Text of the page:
DC-MD-VA...heck even WV

New here…have plans to apply to medical school…just not sure on the “tempo” of courses I should take. I work full-time at a research center and my schedule is slightly flexible. Which means if a class is during the day I would have to make up the time. What I’d like is information specifically for my area. I have plans to take my pre-reqs at Univ of MD with their “science in the evening” program, starting in the Fall. I have 2 courses till I finish my undergrad…seems everytime I speak to the counselor I have more to do.
Any recommendations on what to take when, how many…things along those lines. I have tons of ideas but figured why reinvent the wheel…
1 option:
Fall 2004 Chem1
Spring 2005 Chem2
Summer Bio1
Fall Bio2
Spring 2006 Phy1
Summer Phy2
Fall Org1
Spring 2007 Org 2
April MCAT???
Another option starting at Montgomery Community
Summer 2004 Chem 1 & 2
Fall Bio 1 & Org 1
Spring 2005 Bio 2 & Org 2
Summer Phy1 & Phy 2
August MCAT…?
Decisions, reality, wishful thinking, dreaming…

I’m not sure where you live (I’m assuming you work at NIH and live by DC). But if I’m wrong and you live closer to Baltimore, Towson Univ has classes in the eveing where you could take two classes per semester. You would have to work hard since you would possibly be in class 4 nights per week, but definitely doable if your willing to study hard on the weekends.
I would hesitate from taking pre-reqs at a community college if you can get them at a 4 year school. Med schools just look at them better from a 4 year school.
Taking pre-reqs at a slightly slower pace is okay. It’s only one year in this endeavor. And while that may seem like a long time, it’s not. You will read many places on this board that this process is a marathon, not a sprint, and that it is better to take your time and get good grades than to rush through and getter lesser grades.
Hope this helps,

I work at the Navy’s medical research center and I live waaaay out, close to Hagerstown, 65 mile commute one-way.
I appreciate the reply. I can only see a few choices, either 2 classes per semester or 1? Either take classes during the summer or ??? Has anyone else taken 2 classes per semester? Not questioning if it’s possible just like to hear from those who have crossed the burning sands of evening college. No offense to those that were able to quit their jobs and go to school fulltime but that isn’t an option for my wife & I.
I’ll continue searching for more answers in the archives. Till then…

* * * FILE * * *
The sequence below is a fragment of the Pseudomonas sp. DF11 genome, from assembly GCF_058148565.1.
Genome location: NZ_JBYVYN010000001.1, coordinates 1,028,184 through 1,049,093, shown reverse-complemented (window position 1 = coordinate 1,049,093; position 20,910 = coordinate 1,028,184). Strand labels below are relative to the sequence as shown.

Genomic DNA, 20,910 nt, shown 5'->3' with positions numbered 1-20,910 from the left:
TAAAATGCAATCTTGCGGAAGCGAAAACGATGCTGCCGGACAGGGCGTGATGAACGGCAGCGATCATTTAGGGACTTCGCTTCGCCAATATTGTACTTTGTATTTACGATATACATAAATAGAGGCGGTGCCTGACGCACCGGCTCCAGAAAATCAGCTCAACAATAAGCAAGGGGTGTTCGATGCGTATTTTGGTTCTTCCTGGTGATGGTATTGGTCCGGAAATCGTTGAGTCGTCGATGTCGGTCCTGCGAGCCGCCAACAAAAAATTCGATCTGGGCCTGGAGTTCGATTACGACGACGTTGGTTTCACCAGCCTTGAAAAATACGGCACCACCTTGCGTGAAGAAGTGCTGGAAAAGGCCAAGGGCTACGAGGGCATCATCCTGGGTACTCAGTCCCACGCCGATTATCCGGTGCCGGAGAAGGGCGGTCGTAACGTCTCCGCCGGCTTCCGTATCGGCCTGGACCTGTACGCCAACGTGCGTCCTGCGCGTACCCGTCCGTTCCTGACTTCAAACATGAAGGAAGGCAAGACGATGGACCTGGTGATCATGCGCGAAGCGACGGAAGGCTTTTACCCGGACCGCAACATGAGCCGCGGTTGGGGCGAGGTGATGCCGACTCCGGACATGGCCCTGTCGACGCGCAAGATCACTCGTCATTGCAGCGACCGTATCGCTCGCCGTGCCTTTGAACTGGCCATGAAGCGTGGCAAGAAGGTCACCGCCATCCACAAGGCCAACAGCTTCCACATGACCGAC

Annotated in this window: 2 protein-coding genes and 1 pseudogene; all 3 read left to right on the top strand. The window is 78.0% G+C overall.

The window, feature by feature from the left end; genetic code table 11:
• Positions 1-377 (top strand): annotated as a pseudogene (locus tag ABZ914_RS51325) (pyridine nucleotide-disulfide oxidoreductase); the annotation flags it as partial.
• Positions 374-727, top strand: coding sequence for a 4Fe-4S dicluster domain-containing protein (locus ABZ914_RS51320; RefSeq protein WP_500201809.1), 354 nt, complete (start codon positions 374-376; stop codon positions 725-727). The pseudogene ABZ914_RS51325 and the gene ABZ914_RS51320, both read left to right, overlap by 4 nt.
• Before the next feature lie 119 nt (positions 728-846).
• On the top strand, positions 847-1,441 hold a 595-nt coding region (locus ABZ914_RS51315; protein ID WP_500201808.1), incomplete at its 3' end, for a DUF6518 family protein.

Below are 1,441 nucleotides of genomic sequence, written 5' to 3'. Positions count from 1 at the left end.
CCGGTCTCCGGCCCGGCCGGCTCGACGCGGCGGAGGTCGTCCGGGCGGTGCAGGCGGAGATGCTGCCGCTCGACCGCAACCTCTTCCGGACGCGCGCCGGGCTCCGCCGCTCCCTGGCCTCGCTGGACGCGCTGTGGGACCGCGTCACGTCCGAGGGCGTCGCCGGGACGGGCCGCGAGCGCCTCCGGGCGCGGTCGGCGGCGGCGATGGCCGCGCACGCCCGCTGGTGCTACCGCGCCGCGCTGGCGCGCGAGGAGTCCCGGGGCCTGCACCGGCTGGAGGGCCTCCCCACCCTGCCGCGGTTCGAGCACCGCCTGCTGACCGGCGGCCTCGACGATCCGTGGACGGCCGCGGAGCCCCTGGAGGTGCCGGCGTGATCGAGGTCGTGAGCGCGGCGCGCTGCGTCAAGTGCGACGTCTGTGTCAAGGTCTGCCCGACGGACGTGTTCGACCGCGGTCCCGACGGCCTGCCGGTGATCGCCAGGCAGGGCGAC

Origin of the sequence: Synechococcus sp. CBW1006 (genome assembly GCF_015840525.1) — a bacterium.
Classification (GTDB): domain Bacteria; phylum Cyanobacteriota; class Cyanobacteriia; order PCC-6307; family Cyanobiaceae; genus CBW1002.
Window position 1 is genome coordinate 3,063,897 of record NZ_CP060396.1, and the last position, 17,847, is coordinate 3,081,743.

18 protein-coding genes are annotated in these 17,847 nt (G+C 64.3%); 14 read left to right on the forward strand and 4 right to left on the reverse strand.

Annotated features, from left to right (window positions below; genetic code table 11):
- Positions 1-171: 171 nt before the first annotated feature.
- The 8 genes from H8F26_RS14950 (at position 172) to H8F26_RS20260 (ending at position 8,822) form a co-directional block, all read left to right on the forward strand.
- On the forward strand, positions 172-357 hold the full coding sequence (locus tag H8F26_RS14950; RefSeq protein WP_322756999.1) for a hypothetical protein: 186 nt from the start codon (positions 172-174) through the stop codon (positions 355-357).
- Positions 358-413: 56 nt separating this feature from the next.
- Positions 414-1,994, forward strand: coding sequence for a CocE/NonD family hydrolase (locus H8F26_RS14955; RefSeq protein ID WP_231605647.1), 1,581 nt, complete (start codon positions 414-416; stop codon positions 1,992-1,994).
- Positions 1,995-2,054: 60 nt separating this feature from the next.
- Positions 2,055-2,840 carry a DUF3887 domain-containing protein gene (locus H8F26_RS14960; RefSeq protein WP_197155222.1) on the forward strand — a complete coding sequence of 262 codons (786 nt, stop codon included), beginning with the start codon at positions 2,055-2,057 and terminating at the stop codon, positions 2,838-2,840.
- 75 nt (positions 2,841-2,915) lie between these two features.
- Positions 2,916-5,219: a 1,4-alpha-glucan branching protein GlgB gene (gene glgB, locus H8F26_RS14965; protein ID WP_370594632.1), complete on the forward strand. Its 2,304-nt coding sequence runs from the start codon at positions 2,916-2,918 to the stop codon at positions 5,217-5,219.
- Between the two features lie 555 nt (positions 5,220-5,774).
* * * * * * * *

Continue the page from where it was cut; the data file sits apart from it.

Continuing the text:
I am taking two but not working…

I think most people take 4-5 classes per semester. Now these are the people that aren’t working so you should be able to handle 2 easily and work at the same time. That is of course if you can get 2 classes scheduled at night when you need them.
I would also suggest you do NOT take prerequs at a community college.

That seems to be the standard line about school. Taking into account that classes are from 6-9 or 10pm and I have a 1 hour drive home. I would be in school 4 nights a week and then there is also volunteering, shadowing and the like. I spent 10 years in the Navy as a corpsman but figure that this isn’t going to show the admissions board my committment if I haven’t been in a clinical setting for years. I could be off base here.
My thought is taking a class every semester and shadowing a bunch of different MD’s and DO’s. Right now I think ~8 hours a week, maybe 4 with the 8 hours of EMT volunteer work. It would probably look something like this:
Fall PH203
Spring PH204
Summer BI101
Fall BI102
Spring CH101
Summer CH102
Fall ORGO1
Spring ORGO2
I would be entering school at the age of 37…basically 5 years from now! I’m not sure about any of this but am still searching…

Welcome aboard!
Rest assured that at 37 you’re still a spring chicken! I’m 40 and still knocking off my prereqs. I’d start with one class at a time and see what happens. There’s a lot of variation in how much YOU have to study for a given class, how long your commute is, what your other responsibilities are, etc. Lab courses take a big bite out of your time, just because you’re running around in a lab for an extra three hours a week. I like your revised plan of taking gen chem and o-chem back to back. There’s not a LOT of overlap, but if acid-base chemistry is fresh in your mind, o-chem will be a bit easier.